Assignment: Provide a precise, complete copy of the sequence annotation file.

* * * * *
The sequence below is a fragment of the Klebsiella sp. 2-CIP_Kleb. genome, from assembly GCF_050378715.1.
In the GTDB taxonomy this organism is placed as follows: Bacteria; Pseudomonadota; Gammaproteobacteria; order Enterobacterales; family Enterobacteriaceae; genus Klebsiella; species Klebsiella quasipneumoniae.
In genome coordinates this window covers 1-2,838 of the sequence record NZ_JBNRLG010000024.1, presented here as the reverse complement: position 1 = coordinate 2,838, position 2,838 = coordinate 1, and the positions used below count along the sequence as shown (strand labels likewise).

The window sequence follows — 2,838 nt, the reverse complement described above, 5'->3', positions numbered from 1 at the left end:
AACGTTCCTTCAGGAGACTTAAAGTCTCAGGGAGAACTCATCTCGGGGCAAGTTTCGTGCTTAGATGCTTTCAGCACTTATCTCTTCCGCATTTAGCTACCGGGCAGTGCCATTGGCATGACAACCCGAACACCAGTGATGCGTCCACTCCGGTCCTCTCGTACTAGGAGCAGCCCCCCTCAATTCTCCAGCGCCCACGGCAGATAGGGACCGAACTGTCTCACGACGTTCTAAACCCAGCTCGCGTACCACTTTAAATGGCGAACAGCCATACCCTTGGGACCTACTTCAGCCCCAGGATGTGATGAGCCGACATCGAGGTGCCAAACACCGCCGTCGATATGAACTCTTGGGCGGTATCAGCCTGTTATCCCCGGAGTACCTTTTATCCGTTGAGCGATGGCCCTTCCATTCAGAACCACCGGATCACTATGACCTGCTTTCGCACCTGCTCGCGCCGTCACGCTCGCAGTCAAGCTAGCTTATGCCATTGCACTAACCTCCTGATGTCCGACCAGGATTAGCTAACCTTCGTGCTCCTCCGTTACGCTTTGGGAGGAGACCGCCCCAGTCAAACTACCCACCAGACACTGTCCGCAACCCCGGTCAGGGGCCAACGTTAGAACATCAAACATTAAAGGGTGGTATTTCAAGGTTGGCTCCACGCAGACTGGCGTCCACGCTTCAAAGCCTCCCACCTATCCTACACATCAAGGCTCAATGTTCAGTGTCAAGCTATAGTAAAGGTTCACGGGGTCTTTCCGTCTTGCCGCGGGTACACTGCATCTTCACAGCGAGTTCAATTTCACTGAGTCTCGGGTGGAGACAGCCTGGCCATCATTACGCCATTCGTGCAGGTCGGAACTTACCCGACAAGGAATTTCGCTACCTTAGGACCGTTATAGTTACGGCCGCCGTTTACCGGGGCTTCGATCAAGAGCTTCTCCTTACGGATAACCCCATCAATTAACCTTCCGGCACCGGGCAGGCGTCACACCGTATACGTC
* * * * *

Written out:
The sequence below is a fragment of the Klebsiella sp. 2-CIP_Kleb. genome, from assembly GCF_050378715.1.
In the GTDB taxonomy this organism is placed as follows: Bacteria; Pseudomonadota; Gammaproteobacteria; order Enterobacterales; family Enterobacteriaceae; genus Klebsiella; species Klebsiella quasipneumoniae.
In genome coordinates this window covers 1-2,838 of the sequence record NZ_JBNRLG010000024.1, presented here as the reverse complement: position 1 = coordinate 2,838, position 2,838 = coordinate 1, and the positions used below count along the sequence as shown (strand labels likewise).

The window sequence follows — 2,838 nt, the reverse complement described above, 5'->3', positions numbered from 1 at the left end:
AACGTTCCTTCAGGAGACTTAAAGTCTCAGGGAGAACTCATCTCGGGGCAAGTTTCGTGCTTAGATGCTTTCAGCACTTATCTCTTCCGCATTTAGCTACCGGGCAGTGCCATTGGCATGACAACCCGAACACCAGTGATGCGTCCACTCCGGTCCTCTCGTACTAGGAGCAGCCCCCCTCAATTCTCCAGCGCCCACGGCAGATAGGGACCGAACTGTCTCACGACGTTCTAAACCCAGCTCGCGTACCACTTTAAATGGCGAACAGCCATACCCTTGGGACCTACTTCAGCCCCAGGATGTGATGAGCCGACATCGAGGTGCCAAACACCGCCGTCGATATGAACTCTTGGGCGGTATCAGCCTGTTATCCCCGGAGTACCTTTTATCCGTTGAGCGATGGCCCTTCCATTCAGAACCACCGGATCACTATGACCTGCTTTCGCACCTGCTCGCGCCGTCACGCTCGCAGTCAAGCTAGCTTATGCCATTGCACTAACCTCCTGATGTCCGACCAGGATTAGCTAACCTTCGTGCTCCTCCGTTACGCTTTGGGAGGAGACCGCCCCAGTCAAACTACCCACCAGACACTGTCCGCAACCCCGGTCAGGGGCCAACGTTAGAACATCAAACATTAAAGGGTGGTATTTCAAGGTTGGCTCCACGCAGACTGGCGTCCACGCTTCAAAGCCTCCCACCTATCCTACACATCAAGGCTCAATGTTCAGTGTCAAGCTATAGTAAAGGTTCACGGGGTCTTTCCGTCTTGCCGCGGGTACACTGCATCTTCACAGCGAGTTCAATTTCACTGAGTCTCGGGTGGAGACAGCCTGGCCATCATTACGCCATTCGTGCAGGTCGGAACTTACCCGACAAGGAATTTCGCTACCTTAGGACCGTTATAGTTACGGCCGCCGTTTACCGGGGCTTCGATCAAGAGCTTCTCCTTACGGATAACCCCATCAATTAACCTTCCGGCACCGGGCAGGCGTCACACCGTATACGTC